Our favorite answer: Marrying the wrong person.

There are currently 325 million Americans. They owe more than $1 trillion on their credit cards, another $1 trillion on their students loans, and yet another $1 trillion on their car loans.

So it’s safe to say, more than a few have made some serious spending mistakes. Let’s hear from three of them.

They’re financial experts who got burned long before they became who they are today – and in some cases, their self-inflicted wounds spurred them to learn how to never be indebted again. If they could rebound, so can you…

Jeff Kneal

Mistake No. 1: Paying max price for a minivan

“I spent $10,000 on a minivan that was only worth $3,000,” says Jeff Kneal, who runs CouponBahama.com.

Overpaying for a vehicle isn’t uncommon, but this was…

I took out a personal loan for $8,000 to buy what appeared to be a nice minivan for the family. Well, shortly after buying it, it needed repair after repair after repair. I ended up spending about another $2,000 in repairs over a four-month period.

It got so bad, Kneal says, “I ended up buying a cheap, $1,000 economy car, just so my wife and kids wouldn’t get stranded on the side of the road anymore. I was only able to sell the minivan for $3,000.”

Lyn Alden

Mistake No. 2: Going it alone

Before Lyn Alden founded her own investment strategy firm, she was a struggling college student loaded down with student loans. But her mistakes started after she graduated.

“Once I graduated, I didn’t refinance my high fixed-rate student loans,” she says. We have been in a decade-long period of unusually low interest rates, and my private federal loans were taken out earlier with a fixed rate, when we had higher interest rates. Not shopping around for refinance options, or ways to consolidate my high fixed-rate student debt, was a ‘big win’ that I left on the table.”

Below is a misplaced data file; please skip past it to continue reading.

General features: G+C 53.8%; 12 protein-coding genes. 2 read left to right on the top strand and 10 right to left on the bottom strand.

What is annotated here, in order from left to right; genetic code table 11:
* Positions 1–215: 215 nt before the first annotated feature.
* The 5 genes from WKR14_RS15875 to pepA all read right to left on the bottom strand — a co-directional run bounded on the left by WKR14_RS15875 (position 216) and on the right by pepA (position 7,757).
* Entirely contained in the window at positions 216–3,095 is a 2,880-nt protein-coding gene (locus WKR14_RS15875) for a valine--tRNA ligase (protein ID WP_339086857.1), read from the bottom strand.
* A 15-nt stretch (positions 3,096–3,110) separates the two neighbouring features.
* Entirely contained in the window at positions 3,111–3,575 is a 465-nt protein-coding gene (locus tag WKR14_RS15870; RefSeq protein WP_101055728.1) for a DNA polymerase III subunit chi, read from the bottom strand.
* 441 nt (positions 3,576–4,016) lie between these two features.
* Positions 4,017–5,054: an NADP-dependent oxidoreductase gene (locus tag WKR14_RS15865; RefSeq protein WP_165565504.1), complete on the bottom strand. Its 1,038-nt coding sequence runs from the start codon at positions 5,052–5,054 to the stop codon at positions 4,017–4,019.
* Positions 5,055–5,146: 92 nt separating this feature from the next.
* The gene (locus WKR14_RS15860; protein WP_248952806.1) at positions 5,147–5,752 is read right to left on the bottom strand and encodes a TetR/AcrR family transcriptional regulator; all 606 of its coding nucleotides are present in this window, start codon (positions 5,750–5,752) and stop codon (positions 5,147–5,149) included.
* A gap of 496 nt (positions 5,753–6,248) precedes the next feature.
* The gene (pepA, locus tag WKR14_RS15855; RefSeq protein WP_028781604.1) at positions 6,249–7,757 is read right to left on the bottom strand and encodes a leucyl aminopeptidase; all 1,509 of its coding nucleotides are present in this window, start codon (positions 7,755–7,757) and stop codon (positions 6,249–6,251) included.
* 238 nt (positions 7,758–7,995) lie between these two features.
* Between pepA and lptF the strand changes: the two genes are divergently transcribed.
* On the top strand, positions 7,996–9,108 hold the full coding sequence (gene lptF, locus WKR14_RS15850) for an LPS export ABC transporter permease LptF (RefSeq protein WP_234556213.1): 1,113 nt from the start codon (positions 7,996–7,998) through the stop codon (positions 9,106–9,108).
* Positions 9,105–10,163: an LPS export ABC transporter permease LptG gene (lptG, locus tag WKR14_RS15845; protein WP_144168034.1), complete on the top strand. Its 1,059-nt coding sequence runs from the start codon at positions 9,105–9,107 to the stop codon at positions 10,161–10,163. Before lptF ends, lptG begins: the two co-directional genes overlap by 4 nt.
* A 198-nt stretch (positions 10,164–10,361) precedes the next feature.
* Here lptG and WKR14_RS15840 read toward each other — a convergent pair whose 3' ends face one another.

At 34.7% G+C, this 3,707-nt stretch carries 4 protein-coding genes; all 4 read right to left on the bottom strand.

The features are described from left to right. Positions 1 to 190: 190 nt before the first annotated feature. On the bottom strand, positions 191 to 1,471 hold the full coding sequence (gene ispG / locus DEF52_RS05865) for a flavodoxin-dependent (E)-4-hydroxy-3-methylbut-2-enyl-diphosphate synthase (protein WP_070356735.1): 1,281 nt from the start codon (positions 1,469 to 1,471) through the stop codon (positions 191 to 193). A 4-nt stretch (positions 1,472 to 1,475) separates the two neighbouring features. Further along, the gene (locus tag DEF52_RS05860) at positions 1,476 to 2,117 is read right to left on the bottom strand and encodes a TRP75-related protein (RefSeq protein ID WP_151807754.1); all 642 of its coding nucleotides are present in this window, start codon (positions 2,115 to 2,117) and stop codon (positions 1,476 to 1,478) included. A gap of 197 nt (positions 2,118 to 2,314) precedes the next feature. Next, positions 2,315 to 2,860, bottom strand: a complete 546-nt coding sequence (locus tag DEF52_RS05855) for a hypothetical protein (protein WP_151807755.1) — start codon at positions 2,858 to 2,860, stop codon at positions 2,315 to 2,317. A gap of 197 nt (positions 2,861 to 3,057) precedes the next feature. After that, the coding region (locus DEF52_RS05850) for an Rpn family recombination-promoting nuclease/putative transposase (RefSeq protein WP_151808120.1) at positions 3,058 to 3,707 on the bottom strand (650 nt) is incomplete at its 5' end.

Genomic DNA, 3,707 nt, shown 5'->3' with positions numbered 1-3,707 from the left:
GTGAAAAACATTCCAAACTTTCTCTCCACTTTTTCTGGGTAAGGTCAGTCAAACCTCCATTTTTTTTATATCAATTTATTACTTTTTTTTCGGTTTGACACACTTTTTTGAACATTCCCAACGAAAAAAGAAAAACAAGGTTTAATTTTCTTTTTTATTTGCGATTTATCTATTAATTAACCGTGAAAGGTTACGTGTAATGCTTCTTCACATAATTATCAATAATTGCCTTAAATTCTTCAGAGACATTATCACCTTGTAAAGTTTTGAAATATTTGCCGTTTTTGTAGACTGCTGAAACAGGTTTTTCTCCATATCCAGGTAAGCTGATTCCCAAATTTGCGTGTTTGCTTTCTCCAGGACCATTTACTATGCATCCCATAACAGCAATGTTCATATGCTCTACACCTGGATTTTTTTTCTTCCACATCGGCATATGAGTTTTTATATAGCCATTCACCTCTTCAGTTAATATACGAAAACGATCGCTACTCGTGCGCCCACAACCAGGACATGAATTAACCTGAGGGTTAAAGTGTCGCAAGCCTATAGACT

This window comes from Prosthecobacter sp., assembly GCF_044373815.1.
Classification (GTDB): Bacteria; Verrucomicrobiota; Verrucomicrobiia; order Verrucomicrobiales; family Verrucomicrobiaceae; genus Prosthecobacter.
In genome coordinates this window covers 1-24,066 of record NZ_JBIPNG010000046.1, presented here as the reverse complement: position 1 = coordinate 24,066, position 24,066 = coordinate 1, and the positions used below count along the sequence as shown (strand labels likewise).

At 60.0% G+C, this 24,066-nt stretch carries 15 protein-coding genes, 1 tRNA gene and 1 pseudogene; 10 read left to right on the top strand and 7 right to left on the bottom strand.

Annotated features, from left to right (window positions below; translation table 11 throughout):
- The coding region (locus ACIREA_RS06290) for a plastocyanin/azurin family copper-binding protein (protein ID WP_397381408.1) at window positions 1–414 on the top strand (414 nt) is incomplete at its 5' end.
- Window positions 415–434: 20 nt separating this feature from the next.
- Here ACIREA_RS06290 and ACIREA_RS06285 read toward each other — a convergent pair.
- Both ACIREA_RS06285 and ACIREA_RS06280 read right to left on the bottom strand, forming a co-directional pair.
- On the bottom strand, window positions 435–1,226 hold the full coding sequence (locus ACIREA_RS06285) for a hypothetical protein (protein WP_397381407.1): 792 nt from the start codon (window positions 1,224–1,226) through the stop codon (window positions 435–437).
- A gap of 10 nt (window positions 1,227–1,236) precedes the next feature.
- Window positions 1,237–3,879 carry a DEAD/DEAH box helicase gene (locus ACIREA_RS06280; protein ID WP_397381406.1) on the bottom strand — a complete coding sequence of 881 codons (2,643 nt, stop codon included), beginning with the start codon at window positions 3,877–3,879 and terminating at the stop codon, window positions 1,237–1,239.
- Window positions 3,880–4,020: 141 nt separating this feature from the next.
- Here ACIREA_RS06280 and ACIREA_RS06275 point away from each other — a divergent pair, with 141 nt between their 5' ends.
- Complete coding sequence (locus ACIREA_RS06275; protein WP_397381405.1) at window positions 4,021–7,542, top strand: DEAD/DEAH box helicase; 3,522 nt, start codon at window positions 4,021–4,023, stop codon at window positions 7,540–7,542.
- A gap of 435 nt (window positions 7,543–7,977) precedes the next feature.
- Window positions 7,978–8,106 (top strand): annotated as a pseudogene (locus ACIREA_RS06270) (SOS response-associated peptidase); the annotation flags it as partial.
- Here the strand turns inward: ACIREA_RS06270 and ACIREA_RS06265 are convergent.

Even bigger…

A big mistake I made was not having a roommate after I graduated college. I could have saved $500 a month on rent and utilities every year for seven years. If that money were saved and compounded at a 7-percent rate, it would be worth over $50,000 today.  Besides, living alone for long periods of time is bad for mental health.

Kevin Dame

Mistake No. 3: Marrying badly

Kevin Darné is a self-styled relationship expert, having written the book, My Cat Won’t Bark! (A Relationship Epiphany) and running a website called Love Alert 911. His biggest financial mistake was also his biggest relationship mistake.

“The biggest money mistake I ever made was marrying the wrong woman!” Darné says. “Whenever you pair up a saver and a spender, more often than not, the saver will not be able to compete with the spender or get them to change their habits. They see debt as a way of life and as long as they’re able to make the minimum payments they feel all is right with the world.”

That wasn’t right for Darné. They got divorced — and then he did the same damn thing…

Even after my divorce, I turned around and gave my next girlfriend one of those “additional credit cards” for your “loved ones.” The card is a separate account in their name, but you are ultimately responsible if they don’t pay it. The original limit was for $500, but very quickly they raised her limit to $1000. Guess what happened next. Feel free to laugh at my pain!

Concludes Darné: “Marrying the wrong person or co-mingling funds with the wrong person is probably the biggest threat to one’s personal finances. Simply put you can’t control what someone does who has access to your funds.”

Next week: Part 2 of dumbest debt mistakes.

Meet the Author

Michael Koretzky

Michael Koretzky


Koretzky is a PFE-certified debt management professional and the editor of Debt.com.

Budgeting & Saving

car buying, credit cards, financial literacy, income, marriage, save money, student loans

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Article last modified on August 4, 2017 Published by Debt.com, LLC . Mobile users may also access the AMP Version: What’s Your Dumbest Debt Mistake? - AMP.